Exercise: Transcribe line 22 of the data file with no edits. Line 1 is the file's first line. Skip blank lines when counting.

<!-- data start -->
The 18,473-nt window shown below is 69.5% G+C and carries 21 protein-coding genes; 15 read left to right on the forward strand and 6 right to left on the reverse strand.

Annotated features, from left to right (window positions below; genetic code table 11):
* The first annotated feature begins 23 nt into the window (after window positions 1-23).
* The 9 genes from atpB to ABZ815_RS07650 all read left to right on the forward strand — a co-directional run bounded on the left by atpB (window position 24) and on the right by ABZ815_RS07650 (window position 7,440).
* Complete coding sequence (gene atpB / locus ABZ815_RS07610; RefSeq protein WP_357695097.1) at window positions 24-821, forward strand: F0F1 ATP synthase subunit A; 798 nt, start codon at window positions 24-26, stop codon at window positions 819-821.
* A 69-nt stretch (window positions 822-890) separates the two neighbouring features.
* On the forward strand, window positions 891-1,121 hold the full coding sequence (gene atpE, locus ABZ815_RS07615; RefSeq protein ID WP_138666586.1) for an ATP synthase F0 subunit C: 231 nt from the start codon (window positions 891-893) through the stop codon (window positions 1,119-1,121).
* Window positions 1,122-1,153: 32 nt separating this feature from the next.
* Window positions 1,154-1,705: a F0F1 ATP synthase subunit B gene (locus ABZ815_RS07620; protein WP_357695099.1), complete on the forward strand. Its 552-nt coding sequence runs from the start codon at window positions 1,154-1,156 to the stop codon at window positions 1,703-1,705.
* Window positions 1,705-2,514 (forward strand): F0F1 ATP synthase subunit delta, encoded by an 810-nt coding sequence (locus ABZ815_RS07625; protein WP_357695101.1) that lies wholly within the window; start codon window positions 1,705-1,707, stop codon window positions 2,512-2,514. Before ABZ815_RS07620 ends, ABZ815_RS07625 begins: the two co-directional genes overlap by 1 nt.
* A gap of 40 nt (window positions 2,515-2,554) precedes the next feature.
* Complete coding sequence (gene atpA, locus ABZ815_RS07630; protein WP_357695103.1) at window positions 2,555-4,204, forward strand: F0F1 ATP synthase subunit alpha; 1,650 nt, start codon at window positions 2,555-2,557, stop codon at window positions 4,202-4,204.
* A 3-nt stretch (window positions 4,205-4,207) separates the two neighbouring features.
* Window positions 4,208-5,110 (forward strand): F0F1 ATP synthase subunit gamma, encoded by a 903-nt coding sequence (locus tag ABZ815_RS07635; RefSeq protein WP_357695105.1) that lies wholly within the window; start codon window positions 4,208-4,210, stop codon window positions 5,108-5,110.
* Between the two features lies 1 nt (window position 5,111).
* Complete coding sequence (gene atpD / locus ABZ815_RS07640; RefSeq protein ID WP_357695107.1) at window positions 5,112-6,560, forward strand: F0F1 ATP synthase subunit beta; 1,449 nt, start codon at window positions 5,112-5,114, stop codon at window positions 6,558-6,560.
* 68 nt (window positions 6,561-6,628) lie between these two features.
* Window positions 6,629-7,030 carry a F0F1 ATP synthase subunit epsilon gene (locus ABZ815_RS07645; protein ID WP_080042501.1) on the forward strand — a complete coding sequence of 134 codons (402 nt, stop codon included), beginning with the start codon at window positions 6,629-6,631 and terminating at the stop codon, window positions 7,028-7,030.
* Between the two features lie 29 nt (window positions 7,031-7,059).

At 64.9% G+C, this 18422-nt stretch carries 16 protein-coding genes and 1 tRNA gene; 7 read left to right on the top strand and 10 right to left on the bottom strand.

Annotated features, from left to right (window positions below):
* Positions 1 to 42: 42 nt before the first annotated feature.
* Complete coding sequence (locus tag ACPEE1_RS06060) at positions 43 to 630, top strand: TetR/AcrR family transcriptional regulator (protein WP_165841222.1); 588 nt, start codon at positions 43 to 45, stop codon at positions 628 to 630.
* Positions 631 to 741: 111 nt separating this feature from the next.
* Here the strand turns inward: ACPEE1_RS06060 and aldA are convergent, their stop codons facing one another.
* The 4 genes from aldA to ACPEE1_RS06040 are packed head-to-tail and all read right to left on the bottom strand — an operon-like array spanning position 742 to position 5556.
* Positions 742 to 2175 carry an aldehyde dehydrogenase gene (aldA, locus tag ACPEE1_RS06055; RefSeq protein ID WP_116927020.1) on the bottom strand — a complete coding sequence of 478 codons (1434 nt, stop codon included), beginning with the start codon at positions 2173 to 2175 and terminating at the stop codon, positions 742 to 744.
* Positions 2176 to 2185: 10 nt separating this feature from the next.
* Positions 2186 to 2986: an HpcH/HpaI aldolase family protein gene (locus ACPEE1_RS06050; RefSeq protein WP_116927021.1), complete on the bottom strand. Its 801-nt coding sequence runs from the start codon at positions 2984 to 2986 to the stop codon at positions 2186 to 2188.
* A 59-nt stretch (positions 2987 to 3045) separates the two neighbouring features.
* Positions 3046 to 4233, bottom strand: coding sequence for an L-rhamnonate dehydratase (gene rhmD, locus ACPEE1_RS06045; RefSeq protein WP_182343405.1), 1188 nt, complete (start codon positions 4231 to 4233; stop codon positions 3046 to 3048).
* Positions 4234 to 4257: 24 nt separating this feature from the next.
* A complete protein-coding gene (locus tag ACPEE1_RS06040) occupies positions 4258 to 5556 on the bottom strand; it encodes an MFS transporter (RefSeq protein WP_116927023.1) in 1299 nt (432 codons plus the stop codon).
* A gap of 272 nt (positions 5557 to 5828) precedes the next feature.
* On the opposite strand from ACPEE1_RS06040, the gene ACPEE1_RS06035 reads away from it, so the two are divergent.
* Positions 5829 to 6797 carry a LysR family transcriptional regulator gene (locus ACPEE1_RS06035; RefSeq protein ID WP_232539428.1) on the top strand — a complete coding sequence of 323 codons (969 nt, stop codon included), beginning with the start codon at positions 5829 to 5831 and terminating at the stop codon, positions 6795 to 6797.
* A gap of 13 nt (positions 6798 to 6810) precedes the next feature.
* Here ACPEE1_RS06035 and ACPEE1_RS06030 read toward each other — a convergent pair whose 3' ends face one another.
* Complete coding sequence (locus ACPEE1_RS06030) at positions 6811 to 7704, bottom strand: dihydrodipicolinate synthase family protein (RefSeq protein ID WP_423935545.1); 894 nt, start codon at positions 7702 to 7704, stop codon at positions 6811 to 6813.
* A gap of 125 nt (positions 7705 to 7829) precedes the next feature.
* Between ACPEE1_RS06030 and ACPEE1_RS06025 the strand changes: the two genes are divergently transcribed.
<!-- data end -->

* Positions 1 to 42: 42 nt before the first annotated feature.